Information overload: Most of us face it. According to an article in Knight-Ridder newspapers, the amount of new "words, sounds, pictures and numbers produced and stored on paper, film or computer disks" has almost doubled in the past three years.

There's even a name for a new kind of depression that comes from info overload. In December's T+D magazine, I wrote about NEDS, New Economy Depression Syndrome, "a form of self-reinforcing depression, which is caused by information overload, constant interruption, and reduction in relationship quality. The victim feels a sense of being overwhelmed, helpless, and ultimately alone."

But one man is fighting back. An article in today's Washington Post talks about David Levy, a professor in the Information School at the University of Washington (state). Despite being so plugged-in, or perhaps because of it, Levy believes that, as the Post puts it, "information polluted people need to organize and protect psychic space and quiet time."

Levy takes one day a week to be unplugged from the Internet, email, television, and telephone. As an observant Jew, that day is Friday night to Saturday night, the Jewish Sabbath. But this idea is a great one that people of all backgrounds could follow.

Levy also takes aikido on his lunch breaks and meditates before work. He believes that people can be more productive at work if they allow time to pause and reflect. Each person must find what works for him- or herself, he says, but he also puts responsibility on businesses. Managers need to allow workers time to do things that don't look like work. "Information is not enough," he says.

This week in Seattle is a two-day "Conference on Information, Silence, and Sanctuary" that Levy organized. The program will bring together such speakers as John Seely Brown, author of The Social Life of Information (I wrote about him in an April 26th blog entry); Benedictine monk Mark Barrett; and Geof Bowker, UC San Diego historian of technology.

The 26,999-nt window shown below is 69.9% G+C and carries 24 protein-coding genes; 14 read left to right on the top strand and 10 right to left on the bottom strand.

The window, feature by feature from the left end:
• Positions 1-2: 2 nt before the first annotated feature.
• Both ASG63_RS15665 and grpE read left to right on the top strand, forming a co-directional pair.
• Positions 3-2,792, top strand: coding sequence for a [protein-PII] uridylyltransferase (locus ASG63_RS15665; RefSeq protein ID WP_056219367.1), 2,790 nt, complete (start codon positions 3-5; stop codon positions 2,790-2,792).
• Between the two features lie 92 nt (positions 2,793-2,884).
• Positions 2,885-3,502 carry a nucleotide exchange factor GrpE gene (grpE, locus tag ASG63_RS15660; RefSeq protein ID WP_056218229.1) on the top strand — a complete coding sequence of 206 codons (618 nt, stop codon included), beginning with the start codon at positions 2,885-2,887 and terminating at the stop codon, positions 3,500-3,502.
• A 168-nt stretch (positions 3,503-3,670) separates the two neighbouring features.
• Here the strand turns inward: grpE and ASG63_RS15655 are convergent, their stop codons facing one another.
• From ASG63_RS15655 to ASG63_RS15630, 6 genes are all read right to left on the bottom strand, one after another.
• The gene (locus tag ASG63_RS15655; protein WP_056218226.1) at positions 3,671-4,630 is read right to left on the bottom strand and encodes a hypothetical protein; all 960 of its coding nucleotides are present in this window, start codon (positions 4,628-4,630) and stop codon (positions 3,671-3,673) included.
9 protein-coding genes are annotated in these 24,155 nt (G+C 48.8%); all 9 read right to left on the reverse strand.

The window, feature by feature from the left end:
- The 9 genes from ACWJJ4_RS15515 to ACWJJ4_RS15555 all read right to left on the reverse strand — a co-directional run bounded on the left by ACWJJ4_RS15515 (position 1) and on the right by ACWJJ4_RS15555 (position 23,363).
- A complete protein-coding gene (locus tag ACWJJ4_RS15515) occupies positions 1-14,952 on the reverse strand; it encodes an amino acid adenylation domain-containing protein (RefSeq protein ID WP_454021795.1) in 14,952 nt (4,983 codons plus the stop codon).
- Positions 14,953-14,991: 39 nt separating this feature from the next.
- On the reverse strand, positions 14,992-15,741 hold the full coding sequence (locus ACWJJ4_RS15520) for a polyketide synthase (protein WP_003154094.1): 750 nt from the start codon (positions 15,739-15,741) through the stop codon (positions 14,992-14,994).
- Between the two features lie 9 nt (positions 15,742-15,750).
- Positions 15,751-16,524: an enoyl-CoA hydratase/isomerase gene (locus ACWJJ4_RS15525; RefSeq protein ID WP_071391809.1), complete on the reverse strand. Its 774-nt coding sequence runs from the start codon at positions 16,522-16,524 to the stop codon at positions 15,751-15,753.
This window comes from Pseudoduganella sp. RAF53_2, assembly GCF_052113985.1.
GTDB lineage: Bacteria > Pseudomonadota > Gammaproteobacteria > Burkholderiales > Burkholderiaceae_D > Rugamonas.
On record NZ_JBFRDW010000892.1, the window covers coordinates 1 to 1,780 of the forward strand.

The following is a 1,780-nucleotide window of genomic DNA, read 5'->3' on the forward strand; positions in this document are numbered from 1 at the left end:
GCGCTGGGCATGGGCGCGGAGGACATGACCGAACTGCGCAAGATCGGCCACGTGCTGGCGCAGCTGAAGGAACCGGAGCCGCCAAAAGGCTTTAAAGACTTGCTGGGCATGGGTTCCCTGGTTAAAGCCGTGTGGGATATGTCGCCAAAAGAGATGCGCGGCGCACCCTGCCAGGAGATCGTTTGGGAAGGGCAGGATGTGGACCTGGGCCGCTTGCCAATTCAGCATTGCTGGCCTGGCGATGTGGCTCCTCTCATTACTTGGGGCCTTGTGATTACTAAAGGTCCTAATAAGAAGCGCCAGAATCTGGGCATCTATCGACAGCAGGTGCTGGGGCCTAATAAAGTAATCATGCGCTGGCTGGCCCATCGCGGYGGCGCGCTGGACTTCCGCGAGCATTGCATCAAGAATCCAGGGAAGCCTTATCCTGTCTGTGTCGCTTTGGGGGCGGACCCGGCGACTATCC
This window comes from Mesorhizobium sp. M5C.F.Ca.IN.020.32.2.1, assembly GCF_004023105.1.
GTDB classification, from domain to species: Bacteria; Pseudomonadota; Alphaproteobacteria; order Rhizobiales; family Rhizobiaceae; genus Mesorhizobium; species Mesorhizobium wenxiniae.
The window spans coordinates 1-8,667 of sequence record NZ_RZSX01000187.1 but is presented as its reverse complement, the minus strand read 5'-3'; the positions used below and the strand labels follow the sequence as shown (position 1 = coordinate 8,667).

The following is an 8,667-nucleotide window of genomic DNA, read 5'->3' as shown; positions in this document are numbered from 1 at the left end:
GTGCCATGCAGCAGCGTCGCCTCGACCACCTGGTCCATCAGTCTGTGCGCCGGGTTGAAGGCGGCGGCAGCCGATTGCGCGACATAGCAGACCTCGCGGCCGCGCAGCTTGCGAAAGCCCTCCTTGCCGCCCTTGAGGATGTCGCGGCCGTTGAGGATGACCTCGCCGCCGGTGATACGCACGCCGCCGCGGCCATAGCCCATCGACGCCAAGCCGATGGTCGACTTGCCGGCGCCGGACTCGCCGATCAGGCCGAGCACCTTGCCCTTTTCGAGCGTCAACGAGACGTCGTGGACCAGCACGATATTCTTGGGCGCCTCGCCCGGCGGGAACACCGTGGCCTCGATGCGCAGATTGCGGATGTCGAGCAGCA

Should be interesting. I'm hoping more information about the proceedings will be posted on the conference Website after things wrap up.

(Side note and shameless plug: A new technology called RSS is helping info overloaded people keep up with the Websites and blogs they visit on a regular basis. Some of you are using RSS already to read this blog, but do you know about its applications for learning? See my first quarterly Trends article in Learning Circuits for more.)

Thursday, May 06, 2004

More blending of the computer and real worlds (augmented reality)

PacManhattan recreates the Pacman arcade game in the New York City streets. Players run around the Washington Square Park area of Manhattan. Instead of just being a physical real-life game, PacManhattan uses cell phones, wireless internet connections, and custom software to connect players with the control room. Internet viewers can then follow the game online.

Look for more and more of these types of blendings. Coming soon to a training program near you.

(Thanks to SmartMobs for this link.)

Update: Wired News just ran a story about PacManhattan.

Wednesday, May 05, 2004

Two good links for Wednesday reading

1) New classroom tool. Traditional training and online learning are blending in more than just trainers' toolkits. Tools from one are being, and will be, used in the other. I gave some examples a few posts back in terms of augmented reality. Here's another example--a device that brings the polling capability that exists in most virtual classrooms to traditional classrooms. Will this take off? The article mentions that similar devices were installed--and subsequently removed because of lack of use--at Sanford University 30 years ago. But maybe now learners used to the fast-paced, interactive nature of many virtual classrooms will really take advantage of a tool like this.

2) "Theory and Practice of Online Learning." This extensive free PDF is aimed at the higher education market but there's much useful information in it for anyone developing or using e-learning. Canada's Open University has been doing distance learning for more than 30 years--these are their lessons learned. The 454-page book covers educational theory, e-learning technologies, teaching skills, copyright issues, and much more.

Tuesday, May 04, 2004

This is a test

My Bloglines feed reader program is telling me it's having trouble getting the feed for this blog. I'm wondering whether that's why the reader stats have dipped dramatically this week. This is a test message to see if the feed comes through.

Let me know if you read me loud and clear or whether you're encountering problems but still managing to read postings. Thanks!